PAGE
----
The FIA Formula 2 Championship, formerly known as the GP2 Series, has seen its drivers come and go. Some leave their mark as one of the best drivers in the series by winning a title during their tenure, whilst others jump in and out of the championship. But in its history, there’s only been one driver who started out as a young, unknown rookie before developing into one of the series’ well loved drivers in a space of five years.
Most people associate this driver a racer who makes the most daring of overtakes look simple. He once passed three cars at once in the final moments of the Feature race in Austria this year. His first ever win in the series came thanks to the Virtual Safety Car in Monaco, creating one of the most confusing and unbelievable results in the GP2 series history. He’s somewhat become a driver that started out as a nobody, and turned into a somebody over the years. He proved that the alternative strategy can turn your weekend around and became a master in tyre management with the Pirelli tyres.
At the end of the 2018 FIA Formula 2 season, Artem Markelov announced on his Instagram profile that he would leave the series at the end of the year, citing new aspirations in the Motorsport world. He did just that, as well as his Russian Time team who stuck with the Moscow born driver since his entry in the series back in 2014. Back then he was a different man compare to now.
NEW KID ON THE BLOCK
After finishing second in German F3, Markelov made the jump to GP2 at the age of 19. Credit: Alastair Staley/LAT Photographic
Fresh from finishing second in the 2013 German Formula 3 Championship, Markelov joined the GP2 Series with the 2013 team champions’ Russian Time. The then nineteen-year old Russian was partnered up alongside Mitch Evans, the 2012 GP3 series Champion and coming off from his first year in the series with Arden. In a highly contested field with the likes of Stoffel Vandoorne, Jolyon Palmer, Felipe Nasr, Raffaelle Marciello etc., Markelov would have to find his feet quickly at the first race in Bahrain within the twenty-six car field. He qualified last, over two seconds slower than pole sitter Palmer. The Russian ended his first weekend fifteenth and tenth, narrowly missing out on the points in his first attempt. But the season proved to be challenging and could only one points finish throughout the whole season, with a seventh place at Spa-Francorchamps in the Feature Race. He ended the year down in 24th with six points to his name. By comparison, Evans ended the year fourth overall with two wins to his name.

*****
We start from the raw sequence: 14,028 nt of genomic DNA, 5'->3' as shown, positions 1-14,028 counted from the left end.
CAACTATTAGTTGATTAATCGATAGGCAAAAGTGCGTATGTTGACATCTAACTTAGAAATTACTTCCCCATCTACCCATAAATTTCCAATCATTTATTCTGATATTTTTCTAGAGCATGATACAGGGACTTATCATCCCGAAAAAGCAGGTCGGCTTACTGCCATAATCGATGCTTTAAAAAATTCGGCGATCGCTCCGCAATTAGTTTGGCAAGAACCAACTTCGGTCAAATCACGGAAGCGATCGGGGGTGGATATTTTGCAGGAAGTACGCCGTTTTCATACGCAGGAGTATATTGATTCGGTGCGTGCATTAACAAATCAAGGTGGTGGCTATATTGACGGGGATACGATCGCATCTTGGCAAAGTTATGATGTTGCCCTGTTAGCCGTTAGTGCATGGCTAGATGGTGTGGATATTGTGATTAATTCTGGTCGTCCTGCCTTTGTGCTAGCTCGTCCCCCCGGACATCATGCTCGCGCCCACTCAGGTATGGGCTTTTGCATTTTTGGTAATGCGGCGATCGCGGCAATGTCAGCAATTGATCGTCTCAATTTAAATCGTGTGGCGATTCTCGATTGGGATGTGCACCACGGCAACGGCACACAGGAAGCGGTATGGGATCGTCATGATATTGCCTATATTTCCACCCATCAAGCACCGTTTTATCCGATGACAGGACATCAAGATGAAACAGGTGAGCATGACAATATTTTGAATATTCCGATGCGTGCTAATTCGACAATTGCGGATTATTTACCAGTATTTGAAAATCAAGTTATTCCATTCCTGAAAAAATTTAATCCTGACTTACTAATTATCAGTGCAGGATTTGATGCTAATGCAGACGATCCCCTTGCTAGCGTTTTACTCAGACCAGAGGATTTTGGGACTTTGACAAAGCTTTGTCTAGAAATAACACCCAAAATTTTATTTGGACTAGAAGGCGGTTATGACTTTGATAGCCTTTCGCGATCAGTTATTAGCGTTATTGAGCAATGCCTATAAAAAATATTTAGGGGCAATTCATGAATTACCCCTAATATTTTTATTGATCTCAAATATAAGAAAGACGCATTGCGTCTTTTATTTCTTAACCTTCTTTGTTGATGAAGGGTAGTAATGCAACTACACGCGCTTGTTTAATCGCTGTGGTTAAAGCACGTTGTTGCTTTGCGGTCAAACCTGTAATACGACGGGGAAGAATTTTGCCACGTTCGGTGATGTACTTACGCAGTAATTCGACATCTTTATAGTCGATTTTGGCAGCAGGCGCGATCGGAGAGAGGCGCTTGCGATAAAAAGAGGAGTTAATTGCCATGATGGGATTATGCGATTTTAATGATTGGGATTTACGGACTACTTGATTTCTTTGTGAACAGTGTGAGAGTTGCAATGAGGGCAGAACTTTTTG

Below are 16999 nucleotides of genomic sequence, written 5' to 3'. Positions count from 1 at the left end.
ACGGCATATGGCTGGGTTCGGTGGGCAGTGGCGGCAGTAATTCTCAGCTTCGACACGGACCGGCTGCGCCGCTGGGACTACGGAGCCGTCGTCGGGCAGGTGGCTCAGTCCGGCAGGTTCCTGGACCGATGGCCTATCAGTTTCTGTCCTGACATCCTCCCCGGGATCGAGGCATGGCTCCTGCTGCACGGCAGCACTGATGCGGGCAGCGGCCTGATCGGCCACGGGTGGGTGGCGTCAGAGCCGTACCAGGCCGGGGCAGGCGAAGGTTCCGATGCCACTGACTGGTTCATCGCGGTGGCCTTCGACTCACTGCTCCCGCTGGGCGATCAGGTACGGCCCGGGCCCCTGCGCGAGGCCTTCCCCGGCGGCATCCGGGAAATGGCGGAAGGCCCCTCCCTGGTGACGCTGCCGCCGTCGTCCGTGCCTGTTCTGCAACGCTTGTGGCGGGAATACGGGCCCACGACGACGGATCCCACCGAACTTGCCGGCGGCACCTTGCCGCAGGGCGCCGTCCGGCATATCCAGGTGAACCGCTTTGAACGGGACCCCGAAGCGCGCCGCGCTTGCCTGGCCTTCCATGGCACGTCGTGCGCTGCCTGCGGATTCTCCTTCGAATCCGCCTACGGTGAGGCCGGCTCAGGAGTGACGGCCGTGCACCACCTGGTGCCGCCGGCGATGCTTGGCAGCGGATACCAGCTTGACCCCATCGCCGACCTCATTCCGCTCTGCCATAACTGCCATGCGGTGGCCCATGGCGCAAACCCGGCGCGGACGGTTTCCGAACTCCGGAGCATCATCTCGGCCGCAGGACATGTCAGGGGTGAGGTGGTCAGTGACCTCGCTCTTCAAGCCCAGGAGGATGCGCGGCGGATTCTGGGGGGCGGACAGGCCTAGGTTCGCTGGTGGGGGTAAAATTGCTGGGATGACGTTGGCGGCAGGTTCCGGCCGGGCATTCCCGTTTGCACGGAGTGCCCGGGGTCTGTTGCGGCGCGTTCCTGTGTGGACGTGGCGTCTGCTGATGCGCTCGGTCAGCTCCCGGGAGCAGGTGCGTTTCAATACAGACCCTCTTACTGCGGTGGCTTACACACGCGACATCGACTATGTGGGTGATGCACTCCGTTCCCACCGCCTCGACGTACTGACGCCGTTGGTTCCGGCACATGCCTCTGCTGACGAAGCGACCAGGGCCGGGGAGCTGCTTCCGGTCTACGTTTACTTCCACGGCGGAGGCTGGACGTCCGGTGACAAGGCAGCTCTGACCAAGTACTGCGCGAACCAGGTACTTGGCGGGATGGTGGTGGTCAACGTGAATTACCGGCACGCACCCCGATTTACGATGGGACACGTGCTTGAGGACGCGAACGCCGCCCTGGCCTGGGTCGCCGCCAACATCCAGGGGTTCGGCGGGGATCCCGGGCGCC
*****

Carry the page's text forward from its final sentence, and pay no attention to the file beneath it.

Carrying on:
The following year in 2015, Markelov remained at Russian Time for another year alongside Evans and needed to prove to everyone that he was a racer who can compete in the GP2 Series. After a shaky start, the Russian was able to get points on the board more frequently compare to the year before. But his breakthrough was once again in the Feature race at Spa, where he claimed his first ever podium in the series with third place. This result helped Markelov to push for more points finishes at Monza and at the second Bahrain round in the latter stage of the season. He ended the year thirteenth overall, a big improvement to where he was the year before but some work needed to be done in order for him to be more consistent with the Dallara GP2/11 car and chase for more podium appearances.
In 2016, Markelov stayed for another year with Russian Time but had fresh competition in the opposite car with Raffaelle Marciello joining the team in place for Evans. A strong start to the season saw Markelov among-st the top five in the championship after taking two fourth places at the opening round in Barcelona. But a setback happened during Monaco qualifying, put him out of place for the Feature race in fifteenth place. Monaco is notorious for being a track where passing is near impossible and where qualifying and opting for the right strategy call can make a difference to your result. With the Russian down the field, the team chose to start him on the alternative strategy for the race, starting on the softest tyres and plan to pit later in the race. This trait and the outcome of the race became one of many blueprints and skills the Russian gained in his time in the series.